MTHFRSupport.com also offers an application processing 23andMe raw data for similar SNPs to LiveWello. Their report costs $20US.

What if we want to look up a SNP that isn’t included in one of the above reports? We can use the Sandbox feature in LiveWello to look for specific additional genes pairs, as well as search the raw data in 23andMe.

I dug into my SNPs – now what?
While I haven’t got all of my health issues worked out yet, I now have a lot of clues as to root causes for my symptoms and a number of possibilities to explore after looking into my genes and corresponding Nutrigenomic applications for my symptoms. I understand why methyl-B12 didn’t work for me, why Prednisone made me feel crazy, and why l-Glutamate didn’t heal my gut. I know what caused my itching in the metal clearing supplement, why eggs sometimes make me nauseous and why I can’t use Epsom Salts. Looking at the genes related to my sensitivities has helped me sort out which foods I need to avoid or moderate and to find customized supplements to bypass areas that aren’t working well. I now believe the road has opened up and my health is slowly improving.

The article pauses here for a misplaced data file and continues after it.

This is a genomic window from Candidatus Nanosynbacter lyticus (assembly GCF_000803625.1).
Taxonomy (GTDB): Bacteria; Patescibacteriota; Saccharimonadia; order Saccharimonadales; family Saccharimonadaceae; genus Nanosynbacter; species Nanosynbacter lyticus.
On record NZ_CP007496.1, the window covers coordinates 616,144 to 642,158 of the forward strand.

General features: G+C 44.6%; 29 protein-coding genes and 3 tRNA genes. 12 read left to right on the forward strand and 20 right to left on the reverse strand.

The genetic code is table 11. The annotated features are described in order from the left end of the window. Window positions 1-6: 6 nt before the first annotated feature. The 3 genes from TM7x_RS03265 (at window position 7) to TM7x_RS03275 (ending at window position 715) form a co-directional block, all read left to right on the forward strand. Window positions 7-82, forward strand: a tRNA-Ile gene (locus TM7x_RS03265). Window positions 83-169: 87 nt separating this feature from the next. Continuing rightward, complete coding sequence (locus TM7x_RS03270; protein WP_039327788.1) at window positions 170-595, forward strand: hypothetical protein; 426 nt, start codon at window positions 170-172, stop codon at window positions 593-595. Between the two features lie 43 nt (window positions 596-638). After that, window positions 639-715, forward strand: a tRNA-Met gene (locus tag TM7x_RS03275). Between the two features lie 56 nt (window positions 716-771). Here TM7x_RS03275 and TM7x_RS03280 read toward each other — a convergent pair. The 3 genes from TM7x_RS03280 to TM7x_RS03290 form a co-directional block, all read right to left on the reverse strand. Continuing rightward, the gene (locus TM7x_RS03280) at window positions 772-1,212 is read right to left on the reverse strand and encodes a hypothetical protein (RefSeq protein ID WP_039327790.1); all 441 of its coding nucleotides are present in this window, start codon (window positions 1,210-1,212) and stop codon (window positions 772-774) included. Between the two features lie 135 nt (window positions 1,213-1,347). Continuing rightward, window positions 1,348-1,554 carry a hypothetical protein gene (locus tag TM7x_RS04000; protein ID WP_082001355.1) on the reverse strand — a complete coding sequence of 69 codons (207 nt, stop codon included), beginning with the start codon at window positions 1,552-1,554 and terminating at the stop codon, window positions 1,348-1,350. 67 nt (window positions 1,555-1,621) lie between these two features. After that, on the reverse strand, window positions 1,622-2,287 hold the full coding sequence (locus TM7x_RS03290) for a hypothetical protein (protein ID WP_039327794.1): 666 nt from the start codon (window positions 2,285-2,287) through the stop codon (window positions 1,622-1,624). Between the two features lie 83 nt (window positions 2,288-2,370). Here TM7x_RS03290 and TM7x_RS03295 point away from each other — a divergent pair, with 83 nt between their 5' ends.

Genomics and Nutrigenomics are still fields in the making, but they seem to offer promising treatments for a variety of issues and conditions as well as optimistic encouragement for those who have exhausted other methods for healing.

Author
Beth O’Hara is a Wellness Life Coach and Iyengar Yoga Teacher residing in Cincinnati, OH. Living with chronic fatigue and inflammation has taken her on a journey from junk food queen and stress magnet to a love of treating her body with gentleness and respect through nutrition, yoga and laughter. Visit Beth’s webpage

Editor
Birgitte Rodh

Resources
http://en.wikipedia.org/wiki/Epigenetics, accessed November 16, 2013
http://en.wikipedia.org/wiki/Human_genome, accessed November 16, 2013
http://www.heartfixer.com/AMRI-Nutrigenomics.htm
Yasko, Dr. Amy. Autism: Pathways to Recovery, 2009. (Available in electronic format through Scribd)
Yasko, Dr. Amy. Genetic Bypass, 2005. (Available in electronic format through Scribd)